These ID’s are primarily used to facilitate in preset organization. When a preset is an emulation, it will usually have multiple components, and the letters at the end keep them in the desired order. You can also use the ID’s to help you note what presets were used, without writing down the full preset name.

Also, as we add presets to XeL, either as free downloads from the blog or digests or released in new collections, these ID’s will help you properly place the preset into the proper families.

Now let’s look at each group of presets in XeL. Below we list the preset family folder and family ID abbreviation, followed by details.

XeL-BW Antiquated Processes [XBA]

This family of presets attempts to emulate 4 different archaic photographic processes. The emulations consists of 4 unique presets; one for the color mix, one for image tone, one for image toning and one for lens effect.

The Antiquated Processes family currently consists of a Tintype, a Daguerreotype, a Cyanotype and Ambrotype emulation. The preset components break down as such:

-A- Mix: This preset sets the B&W Mixer settings in the Develop Module, allowing for the proper emulation of color response in the black and white conversion.

-B- Tone: This preset sets the Clarity and Tone Curve needed to produce the proper image tone and density required for the emulation.

-C- Toning: This preset sets the Split Tone settings required to produce the proper toning or color cast over the black and white image to facilitate emulation.

-D- Lens: This preset completes the emulation of the archaic style. It first applies Grain and Post-Crop Vignette settings to add some depth to the image and follows up by applying a dual Graduated Filters, creating an adjustment layer over the image allowing alteration of Local Settings, completing the overall appearance of the emulation.

Using all 4 presets from a single emulation will create a complete emulation on your image.


What’s included in the download?

XeL-BW Cold Storage Films [XFB]

This family of presets features 54 presets emulating different black and white film stocks. These are all fresh emulations create using my current emulation process and feature grain presets. There is some variation from the original Cold Storage releases, and this is due to the change in my emulation process and the fact these are emulated from rolls I have recently shot.

Each of the 54 emulations consist of 3 presets; Mix, Tone and Grain. The Kodak HIE pseudo-infrared preset includes a 4th preset that uses local adjustments to produce a glowing halation effect. The component presets break down as such:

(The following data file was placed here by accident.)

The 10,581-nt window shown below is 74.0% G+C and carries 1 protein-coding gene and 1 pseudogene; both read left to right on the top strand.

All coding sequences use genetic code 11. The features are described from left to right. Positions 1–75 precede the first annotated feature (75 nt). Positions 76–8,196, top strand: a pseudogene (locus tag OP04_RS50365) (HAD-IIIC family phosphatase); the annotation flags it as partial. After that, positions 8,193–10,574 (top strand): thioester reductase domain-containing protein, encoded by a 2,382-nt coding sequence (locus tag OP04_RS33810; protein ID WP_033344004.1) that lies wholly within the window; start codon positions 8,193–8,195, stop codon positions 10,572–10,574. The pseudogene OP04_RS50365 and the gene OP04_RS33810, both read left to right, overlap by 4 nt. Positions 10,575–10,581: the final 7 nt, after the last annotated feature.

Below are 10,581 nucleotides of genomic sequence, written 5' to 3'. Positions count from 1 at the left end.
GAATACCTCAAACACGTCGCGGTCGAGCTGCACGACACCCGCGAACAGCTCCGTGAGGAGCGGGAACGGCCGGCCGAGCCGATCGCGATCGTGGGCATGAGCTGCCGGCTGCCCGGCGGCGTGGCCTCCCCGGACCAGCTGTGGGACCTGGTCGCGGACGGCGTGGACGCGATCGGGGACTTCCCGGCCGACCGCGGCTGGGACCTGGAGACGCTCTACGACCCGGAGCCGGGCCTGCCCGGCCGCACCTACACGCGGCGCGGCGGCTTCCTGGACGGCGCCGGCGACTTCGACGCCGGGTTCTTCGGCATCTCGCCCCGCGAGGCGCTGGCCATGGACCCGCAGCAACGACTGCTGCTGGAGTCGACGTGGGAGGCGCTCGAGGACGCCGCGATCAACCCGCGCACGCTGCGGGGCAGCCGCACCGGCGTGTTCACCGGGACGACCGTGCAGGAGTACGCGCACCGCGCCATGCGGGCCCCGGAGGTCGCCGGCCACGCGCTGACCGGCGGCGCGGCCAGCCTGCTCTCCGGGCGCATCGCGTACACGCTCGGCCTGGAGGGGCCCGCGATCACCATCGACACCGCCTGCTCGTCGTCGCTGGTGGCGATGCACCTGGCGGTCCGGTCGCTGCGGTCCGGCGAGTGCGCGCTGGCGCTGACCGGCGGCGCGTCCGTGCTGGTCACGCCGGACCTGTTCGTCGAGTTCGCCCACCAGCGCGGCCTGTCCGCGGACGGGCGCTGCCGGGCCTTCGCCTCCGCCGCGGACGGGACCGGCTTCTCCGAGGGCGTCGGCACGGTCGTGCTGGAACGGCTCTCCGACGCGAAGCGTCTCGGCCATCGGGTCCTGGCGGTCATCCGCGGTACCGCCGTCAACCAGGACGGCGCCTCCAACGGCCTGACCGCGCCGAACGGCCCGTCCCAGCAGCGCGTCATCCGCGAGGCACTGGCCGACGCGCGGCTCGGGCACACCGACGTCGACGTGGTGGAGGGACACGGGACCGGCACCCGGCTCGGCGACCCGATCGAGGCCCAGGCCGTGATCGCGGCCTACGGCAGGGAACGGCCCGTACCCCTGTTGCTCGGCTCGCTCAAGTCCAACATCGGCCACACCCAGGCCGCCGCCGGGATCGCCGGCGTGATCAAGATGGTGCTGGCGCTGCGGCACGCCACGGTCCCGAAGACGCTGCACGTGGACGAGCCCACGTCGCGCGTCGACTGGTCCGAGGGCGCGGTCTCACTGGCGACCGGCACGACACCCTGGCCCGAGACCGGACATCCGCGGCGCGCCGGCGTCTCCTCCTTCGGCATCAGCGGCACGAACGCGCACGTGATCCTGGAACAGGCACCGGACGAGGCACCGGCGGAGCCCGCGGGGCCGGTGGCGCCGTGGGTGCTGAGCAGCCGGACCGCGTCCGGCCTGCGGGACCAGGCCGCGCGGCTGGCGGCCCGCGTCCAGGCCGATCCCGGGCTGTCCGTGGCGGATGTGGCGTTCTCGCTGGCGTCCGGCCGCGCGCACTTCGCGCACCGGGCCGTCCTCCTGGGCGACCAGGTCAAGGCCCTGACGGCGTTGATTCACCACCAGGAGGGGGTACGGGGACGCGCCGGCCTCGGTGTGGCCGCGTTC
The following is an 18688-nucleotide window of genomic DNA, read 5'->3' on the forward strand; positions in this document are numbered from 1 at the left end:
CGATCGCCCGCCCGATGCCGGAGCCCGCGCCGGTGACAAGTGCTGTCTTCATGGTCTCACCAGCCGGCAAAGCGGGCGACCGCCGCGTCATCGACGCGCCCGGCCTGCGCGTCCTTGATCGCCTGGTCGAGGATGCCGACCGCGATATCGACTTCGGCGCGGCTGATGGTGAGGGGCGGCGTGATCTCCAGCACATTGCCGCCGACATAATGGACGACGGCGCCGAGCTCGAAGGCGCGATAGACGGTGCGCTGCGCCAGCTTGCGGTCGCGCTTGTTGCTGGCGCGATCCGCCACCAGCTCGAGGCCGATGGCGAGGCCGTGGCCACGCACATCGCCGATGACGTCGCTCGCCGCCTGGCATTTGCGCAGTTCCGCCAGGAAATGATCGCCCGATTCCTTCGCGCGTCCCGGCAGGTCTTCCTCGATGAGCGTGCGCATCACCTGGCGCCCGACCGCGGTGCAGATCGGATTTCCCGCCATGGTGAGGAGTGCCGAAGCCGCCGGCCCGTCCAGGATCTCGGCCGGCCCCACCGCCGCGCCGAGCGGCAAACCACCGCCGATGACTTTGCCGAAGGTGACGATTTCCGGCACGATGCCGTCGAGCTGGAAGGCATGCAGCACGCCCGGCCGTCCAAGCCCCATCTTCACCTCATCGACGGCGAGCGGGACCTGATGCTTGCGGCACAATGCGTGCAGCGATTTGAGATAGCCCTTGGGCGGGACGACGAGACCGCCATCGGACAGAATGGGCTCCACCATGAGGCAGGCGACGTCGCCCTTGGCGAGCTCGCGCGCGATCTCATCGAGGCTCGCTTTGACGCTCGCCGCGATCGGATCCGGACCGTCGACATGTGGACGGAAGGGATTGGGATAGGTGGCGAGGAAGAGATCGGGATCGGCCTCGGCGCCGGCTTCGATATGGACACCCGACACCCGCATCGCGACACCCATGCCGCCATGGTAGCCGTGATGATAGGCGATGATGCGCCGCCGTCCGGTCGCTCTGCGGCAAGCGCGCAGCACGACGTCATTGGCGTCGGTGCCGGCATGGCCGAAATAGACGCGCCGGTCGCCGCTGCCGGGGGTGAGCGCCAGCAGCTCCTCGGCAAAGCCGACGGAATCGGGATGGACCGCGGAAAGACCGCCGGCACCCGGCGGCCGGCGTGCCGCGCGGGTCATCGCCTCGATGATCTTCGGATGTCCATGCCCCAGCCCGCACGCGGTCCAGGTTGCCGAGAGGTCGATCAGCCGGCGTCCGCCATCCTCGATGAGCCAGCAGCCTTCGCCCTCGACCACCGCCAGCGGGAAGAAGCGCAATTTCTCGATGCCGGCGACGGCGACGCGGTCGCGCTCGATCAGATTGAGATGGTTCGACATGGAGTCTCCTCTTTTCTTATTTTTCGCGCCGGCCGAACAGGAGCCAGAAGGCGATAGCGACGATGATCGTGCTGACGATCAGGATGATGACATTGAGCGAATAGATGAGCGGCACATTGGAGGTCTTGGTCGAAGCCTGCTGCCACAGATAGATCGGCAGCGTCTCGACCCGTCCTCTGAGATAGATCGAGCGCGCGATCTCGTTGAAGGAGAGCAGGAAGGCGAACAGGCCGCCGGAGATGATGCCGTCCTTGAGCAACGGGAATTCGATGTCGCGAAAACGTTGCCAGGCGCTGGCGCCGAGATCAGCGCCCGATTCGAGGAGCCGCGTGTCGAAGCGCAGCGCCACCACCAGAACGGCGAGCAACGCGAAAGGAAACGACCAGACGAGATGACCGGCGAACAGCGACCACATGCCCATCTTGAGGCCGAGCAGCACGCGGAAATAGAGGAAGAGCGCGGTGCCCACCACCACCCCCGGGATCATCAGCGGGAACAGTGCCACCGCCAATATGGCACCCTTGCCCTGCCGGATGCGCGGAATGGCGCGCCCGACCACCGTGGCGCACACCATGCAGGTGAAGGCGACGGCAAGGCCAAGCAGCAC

-A- Mix: This preset sets the B&W Mixer settings in the Develop Module, allowing for the proper emulation of color response of the original film.

-B- Tone: This preset sets the Clarity and Tone Curve needed to produce the proper image tone and density required for the emulation.

-C- Grain: This preset adjusts the Grain settings to simulate the grain structure of the original film stock. The accuracy here is not as precise as I would like, as the tools in Lightroom are rather limited, but it closely approximates the grain results I received in my test rolls.

-D- Halation: This is a special preset, just for the Kodak HIE emulation. It utilizes a dual Gradient Filter to apply a Local Adjustment across the entire image, attempting to simulate the glowing halation effect of the original film stock.

The use of all the components from a single emulation will produce a close approximation to the appearance of my test roll. However, feel free to mix and match between emulations to create your own look, by swapping a B for another B and so on.

XeL-BW Color Filters [XBL]

The Color Filter family of presets uses a hack to simulate the use of a Colored Filter in traditional B&W film photography. By adjusting White Balance to generate a specific color cast to the overall image, we can duplicate the function of a colored filter fairly reasonably.

The Color Filter family consists of 13 presets, which will provide a given color cast to an image. To fine tune the effect, simply adjust the two White Balance sliders, but be warned, you will quickly change the shade.

XeL-BW Color Mixes [XBM]